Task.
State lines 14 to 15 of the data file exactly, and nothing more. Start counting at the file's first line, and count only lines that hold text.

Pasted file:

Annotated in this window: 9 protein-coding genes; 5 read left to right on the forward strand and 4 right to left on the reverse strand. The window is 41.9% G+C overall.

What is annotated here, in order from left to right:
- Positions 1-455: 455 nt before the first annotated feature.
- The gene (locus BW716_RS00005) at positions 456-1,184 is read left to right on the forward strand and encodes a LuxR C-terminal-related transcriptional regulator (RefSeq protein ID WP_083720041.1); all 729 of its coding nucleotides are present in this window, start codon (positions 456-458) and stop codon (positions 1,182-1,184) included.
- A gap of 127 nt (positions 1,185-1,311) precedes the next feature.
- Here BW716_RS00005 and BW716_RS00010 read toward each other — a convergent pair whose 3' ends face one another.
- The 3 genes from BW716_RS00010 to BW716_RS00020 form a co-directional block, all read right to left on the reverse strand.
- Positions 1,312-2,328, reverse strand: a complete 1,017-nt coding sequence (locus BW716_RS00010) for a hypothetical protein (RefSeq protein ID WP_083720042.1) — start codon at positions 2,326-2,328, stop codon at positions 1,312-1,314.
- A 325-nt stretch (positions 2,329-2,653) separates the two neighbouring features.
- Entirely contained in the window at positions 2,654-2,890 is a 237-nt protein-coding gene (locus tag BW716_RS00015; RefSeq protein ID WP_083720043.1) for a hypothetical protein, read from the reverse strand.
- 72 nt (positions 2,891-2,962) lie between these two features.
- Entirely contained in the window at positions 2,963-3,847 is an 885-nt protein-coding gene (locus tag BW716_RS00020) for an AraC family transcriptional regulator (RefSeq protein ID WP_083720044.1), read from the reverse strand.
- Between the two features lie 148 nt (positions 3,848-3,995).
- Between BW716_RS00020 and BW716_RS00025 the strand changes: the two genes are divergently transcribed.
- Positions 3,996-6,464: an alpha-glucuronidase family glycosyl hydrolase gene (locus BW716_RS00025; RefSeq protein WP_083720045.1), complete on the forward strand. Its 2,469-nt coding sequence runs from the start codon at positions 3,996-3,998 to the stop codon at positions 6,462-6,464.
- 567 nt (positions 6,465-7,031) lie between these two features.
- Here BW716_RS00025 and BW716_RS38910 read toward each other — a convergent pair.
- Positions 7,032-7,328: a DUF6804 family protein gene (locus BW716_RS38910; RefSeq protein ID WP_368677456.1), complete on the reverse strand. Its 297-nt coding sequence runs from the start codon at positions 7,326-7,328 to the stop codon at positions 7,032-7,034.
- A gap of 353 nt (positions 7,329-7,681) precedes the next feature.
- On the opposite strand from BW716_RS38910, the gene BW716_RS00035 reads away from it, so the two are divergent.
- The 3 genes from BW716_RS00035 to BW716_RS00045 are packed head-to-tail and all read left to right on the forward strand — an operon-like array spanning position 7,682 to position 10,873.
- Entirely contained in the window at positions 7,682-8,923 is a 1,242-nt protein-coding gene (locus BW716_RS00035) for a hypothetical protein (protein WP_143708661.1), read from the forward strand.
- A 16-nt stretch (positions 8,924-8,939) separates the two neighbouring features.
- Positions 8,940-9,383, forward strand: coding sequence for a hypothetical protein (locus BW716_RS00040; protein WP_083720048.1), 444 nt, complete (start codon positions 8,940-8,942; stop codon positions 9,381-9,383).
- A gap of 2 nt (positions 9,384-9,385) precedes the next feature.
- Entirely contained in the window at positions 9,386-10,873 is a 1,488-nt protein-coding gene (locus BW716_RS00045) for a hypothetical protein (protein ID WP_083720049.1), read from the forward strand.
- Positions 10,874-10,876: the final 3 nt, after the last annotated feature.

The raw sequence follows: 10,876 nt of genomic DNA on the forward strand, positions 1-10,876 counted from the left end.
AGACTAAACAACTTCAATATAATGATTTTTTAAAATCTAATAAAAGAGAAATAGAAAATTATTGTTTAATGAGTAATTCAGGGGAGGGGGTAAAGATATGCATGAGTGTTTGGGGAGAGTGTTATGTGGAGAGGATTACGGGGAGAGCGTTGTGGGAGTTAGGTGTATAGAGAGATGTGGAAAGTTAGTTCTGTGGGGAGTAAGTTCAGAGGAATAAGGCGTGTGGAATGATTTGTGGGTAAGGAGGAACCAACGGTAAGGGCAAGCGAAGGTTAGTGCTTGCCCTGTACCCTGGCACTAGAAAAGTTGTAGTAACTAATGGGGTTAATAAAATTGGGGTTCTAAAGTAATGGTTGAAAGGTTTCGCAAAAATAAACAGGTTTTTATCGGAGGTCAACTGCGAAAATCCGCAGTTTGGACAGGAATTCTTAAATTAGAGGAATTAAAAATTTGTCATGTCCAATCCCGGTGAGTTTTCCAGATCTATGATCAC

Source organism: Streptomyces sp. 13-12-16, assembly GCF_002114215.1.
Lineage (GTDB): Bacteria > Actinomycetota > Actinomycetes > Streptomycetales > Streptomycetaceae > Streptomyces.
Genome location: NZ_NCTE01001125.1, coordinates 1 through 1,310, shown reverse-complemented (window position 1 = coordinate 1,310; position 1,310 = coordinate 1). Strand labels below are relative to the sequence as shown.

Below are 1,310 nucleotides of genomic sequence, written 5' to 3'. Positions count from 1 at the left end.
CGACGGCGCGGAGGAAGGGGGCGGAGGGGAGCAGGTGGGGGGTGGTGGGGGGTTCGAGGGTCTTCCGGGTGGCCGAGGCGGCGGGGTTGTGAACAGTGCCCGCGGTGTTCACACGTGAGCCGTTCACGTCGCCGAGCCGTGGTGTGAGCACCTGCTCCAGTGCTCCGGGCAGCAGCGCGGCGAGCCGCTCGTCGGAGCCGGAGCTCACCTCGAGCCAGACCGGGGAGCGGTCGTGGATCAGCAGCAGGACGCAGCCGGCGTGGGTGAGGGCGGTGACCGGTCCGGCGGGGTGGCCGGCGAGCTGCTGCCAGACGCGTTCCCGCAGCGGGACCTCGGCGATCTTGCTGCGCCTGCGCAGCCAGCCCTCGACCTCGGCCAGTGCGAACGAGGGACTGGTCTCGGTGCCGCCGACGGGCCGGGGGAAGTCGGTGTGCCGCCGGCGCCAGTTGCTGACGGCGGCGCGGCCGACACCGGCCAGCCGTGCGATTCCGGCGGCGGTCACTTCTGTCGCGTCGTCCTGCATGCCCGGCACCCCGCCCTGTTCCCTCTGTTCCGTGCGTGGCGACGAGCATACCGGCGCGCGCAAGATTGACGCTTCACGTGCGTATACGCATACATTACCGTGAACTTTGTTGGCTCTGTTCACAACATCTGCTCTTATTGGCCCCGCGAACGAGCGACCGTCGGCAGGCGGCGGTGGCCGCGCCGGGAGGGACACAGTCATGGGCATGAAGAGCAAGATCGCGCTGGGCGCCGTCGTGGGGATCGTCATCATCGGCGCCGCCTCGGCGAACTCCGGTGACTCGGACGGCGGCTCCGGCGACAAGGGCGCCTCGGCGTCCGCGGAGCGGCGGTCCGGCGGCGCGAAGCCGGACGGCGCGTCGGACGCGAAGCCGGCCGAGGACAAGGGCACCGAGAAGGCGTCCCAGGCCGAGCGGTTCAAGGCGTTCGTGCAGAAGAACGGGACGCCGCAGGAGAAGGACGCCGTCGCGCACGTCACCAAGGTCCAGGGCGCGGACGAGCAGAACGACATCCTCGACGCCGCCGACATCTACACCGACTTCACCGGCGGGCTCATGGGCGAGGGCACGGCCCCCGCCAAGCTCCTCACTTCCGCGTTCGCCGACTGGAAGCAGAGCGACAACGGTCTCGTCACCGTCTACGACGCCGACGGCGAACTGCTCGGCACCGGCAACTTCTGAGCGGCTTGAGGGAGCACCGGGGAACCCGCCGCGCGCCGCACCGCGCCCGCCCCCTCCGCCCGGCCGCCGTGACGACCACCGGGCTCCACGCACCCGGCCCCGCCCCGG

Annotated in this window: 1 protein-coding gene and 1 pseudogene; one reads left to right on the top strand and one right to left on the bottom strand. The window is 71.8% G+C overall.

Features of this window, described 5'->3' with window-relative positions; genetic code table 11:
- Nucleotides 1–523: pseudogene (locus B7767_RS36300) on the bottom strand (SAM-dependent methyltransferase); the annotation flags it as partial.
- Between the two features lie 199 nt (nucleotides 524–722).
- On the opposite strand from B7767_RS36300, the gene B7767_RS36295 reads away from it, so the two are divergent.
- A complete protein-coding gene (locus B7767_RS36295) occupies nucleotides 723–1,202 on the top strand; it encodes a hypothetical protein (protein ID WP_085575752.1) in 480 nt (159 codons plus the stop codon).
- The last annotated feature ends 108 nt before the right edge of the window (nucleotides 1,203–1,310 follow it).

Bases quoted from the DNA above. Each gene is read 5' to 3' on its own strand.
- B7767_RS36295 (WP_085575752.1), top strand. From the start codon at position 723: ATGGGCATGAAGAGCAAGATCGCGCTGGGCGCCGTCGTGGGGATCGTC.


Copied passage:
- Between BW716_RS00020 and BW716_RS00025 the strand changes: the two genes are divergently transcribed.
- Positions 3,996-6,464: an alpha-glucuronidase family glycosyl hydrolase gene (locus BW716_RS00025; RefSeq protein WP_083720045.1), complete on the forward strand. Its 2,469-nt coding sequence runs from the start codon at positions 3,996-3,998 to the stop codon at positions 6,462-6,464.